TORONTO (May 29, 2008) — Bill Hay, Chairman of the Hockey Hall of Fame, announced on Thursday that long time Canadian Press reporter NEIL STEVENS will receive the Elmer Ferguson Memorial Award for print journalism and that MIKE ‘DOC’ EMRICK, widely recognized as the voice of the NHL in the United States, will receive the Foster Hewitt Memorial Award for outstanding contributions as a hockey broadcaster.
The Kings have had two Foster Hewitt Memorial Award winners? Do you know who they are? Check out the Kings Awards page
to find out. Also, check out the Kings Broadcast history
Neil Stevens has worked for the Canadian Press wire service for more than 30 years, making him a hockey reporter in the truest sense of the word. Over the course of his career the native of Port Dalhousie, Ontario, has covered 20 Stanley Cup finals, two World Cups of Hockey, six Winter Olympic hockey tournaments, four World Championships and several Memorial Cups.
"As a wire service journalist, Neil Stevens’ name didn’t always appear in the newspaper, but he might have been the most widely read hockey writer in Canada for the past 30 years,” said Kevin Allen, President, Professional Hockey Writers Association. “He’s an old school reporter who can craft a game story in 30 minutes and make readers feel like they were there. His longevity as a Canadian Press hockey writer says volumes about how well he mastered his craft.”
Since 2005 Mike Emrick has been the lead play-by-play announcer for the NHL on Versus and the NHL on NBC. He began his hockey-broadcasting career in 1973 calling games for the IHL Port Huron Flags. Over the past two decades, he has served as the voice of the Flyers in Philadelphia, of the Rangers in New York, and most recently as the voice of the Devils in New Jersey.
"Mike has been the pre-eminent hockey play-by-play broadcaster in the United States for many years,” said Chuck Kaiton, President, NHL Broadcasters’ Association. “His dedication to hockey and his enthusiasm for broadcasting make him worthy of this honor.”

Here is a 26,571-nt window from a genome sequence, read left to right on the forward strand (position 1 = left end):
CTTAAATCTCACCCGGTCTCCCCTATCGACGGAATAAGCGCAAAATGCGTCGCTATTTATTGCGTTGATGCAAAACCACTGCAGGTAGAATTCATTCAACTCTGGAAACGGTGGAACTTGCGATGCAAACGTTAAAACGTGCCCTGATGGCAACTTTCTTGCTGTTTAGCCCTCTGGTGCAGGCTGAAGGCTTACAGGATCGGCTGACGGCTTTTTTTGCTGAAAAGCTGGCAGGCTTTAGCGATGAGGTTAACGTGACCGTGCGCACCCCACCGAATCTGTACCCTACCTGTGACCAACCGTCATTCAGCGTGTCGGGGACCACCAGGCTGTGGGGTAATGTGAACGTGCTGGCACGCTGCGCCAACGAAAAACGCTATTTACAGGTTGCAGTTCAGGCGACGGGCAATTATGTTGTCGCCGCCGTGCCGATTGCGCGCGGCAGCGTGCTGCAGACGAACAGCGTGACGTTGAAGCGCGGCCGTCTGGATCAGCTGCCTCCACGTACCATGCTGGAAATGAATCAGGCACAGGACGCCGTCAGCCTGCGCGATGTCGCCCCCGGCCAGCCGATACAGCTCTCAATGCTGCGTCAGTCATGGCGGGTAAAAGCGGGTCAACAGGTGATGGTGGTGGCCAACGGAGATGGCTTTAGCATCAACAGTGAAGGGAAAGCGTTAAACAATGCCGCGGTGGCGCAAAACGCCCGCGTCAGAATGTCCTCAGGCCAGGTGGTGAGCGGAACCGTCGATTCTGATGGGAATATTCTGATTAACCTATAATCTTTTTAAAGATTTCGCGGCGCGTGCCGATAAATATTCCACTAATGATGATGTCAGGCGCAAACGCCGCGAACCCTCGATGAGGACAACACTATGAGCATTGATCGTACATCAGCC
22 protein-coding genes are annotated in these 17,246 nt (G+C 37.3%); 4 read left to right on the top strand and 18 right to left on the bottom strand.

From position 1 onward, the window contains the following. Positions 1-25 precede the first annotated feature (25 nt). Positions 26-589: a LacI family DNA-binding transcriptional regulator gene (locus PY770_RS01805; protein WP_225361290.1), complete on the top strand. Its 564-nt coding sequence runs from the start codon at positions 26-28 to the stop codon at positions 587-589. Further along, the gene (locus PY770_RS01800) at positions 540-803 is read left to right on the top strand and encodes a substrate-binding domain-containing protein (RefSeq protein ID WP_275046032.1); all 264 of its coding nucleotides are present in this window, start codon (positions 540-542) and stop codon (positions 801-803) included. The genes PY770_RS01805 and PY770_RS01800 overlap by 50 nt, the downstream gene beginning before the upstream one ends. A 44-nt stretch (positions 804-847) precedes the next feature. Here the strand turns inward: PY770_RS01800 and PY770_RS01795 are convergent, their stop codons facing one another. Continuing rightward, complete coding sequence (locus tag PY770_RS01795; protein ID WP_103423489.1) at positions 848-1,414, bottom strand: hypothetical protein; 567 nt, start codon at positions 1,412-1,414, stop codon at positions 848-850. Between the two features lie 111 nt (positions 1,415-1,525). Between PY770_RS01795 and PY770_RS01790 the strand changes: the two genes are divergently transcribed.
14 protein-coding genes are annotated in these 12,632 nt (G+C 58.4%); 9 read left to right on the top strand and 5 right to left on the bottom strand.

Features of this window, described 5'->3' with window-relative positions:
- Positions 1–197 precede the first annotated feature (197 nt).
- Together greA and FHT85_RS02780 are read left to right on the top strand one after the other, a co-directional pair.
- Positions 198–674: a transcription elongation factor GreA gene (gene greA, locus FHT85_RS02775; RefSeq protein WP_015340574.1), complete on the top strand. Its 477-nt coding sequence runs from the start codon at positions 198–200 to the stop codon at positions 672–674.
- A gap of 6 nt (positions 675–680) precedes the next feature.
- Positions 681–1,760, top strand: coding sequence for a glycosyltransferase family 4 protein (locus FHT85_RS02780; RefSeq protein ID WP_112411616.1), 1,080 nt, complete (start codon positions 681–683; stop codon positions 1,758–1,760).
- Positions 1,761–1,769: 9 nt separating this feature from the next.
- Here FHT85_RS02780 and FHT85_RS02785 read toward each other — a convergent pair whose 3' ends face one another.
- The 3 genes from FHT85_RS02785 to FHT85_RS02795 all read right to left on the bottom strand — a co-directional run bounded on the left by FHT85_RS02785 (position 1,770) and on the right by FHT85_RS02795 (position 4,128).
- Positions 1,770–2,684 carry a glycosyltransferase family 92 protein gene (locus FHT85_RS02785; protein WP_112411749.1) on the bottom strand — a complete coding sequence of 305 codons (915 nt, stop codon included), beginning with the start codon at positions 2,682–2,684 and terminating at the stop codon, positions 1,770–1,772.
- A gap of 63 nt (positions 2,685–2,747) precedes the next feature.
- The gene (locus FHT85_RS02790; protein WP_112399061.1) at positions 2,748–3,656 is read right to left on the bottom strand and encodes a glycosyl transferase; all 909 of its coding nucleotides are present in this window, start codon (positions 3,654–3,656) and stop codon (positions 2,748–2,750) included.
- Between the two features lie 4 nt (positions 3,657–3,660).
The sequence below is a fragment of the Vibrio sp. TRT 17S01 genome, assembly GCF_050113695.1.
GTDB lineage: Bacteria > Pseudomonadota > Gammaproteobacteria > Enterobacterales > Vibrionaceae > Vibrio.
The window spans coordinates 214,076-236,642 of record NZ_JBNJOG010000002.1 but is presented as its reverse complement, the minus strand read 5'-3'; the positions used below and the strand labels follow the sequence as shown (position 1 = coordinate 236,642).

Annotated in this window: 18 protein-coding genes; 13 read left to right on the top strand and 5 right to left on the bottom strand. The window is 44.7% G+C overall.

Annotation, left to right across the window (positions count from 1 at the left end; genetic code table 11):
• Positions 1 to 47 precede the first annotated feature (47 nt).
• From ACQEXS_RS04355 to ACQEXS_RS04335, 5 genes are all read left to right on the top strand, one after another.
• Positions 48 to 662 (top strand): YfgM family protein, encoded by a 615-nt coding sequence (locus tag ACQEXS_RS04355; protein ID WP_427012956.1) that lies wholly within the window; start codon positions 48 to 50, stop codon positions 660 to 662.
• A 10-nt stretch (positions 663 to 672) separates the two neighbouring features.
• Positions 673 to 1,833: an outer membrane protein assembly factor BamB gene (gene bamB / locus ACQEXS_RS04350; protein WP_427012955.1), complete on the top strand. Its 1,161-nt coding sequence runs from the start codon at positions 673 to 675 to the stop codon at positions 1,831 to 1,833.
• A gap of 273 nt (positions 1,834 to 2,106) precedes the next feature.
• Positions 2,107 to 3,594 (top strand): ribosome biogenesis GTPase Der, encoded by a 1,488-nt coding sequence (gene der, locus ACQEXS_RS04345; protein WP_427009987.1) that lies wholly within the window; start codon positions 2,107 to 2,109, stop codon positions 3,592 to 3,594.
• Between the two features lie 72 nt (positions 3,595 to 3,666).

Stevens and Emrick will receive the awards at a luncheon presentation on Monday, Nov. 10, 2008. This year’s Hockey Hall of Fame Induction Weekend will take place Nov. 7 to 9, culminating with the live broadcast of the Induction Ceremony beginning at 7:30 P.M. (EST) on Monday, Nov. 10 on TSN’s alternate digital feed (which will be rebroadcast in its entirety on TSN at 7:30 P.M. (EST) on Wednesday, Nov. 12).
This year’s Hockey Hall of Fame Inductees will be announced on Tuesday, June 17, 2008, following the annual Selection Committee meeting that same day. The Foster Hewitt Memorial Award is named in honour of the late “Voice of Hockey” in Canada. It was first presented in 1984 by the NHL Broadcasters’ Association in recognition of members of the radio and television industry who have made outstanding contributions to their profession and to the game of hockey. Named in honour of the late Montreal newspaper reporter, the Elmer Ferguson Memorial Award was first presented in 1984 by the Professional Hockey Writers’ Association in recognition of distinguished members of the newspaper profession whose words have brought honour to journalism and to the game of hockey. Established in 1943, the Hockey Hall of Fame is a museum and place of entertainment offering state-of-the-art multimedia presentations and exhibits from its premises at BCE Place, Toronto, Canada. Its mandate is to recognize and honour the achievements of teams and individuals who bring special distinction to the game of hockey, and to collect and preserve objects, images and resource materials connected with the game as it is played in Canada and throughout the world.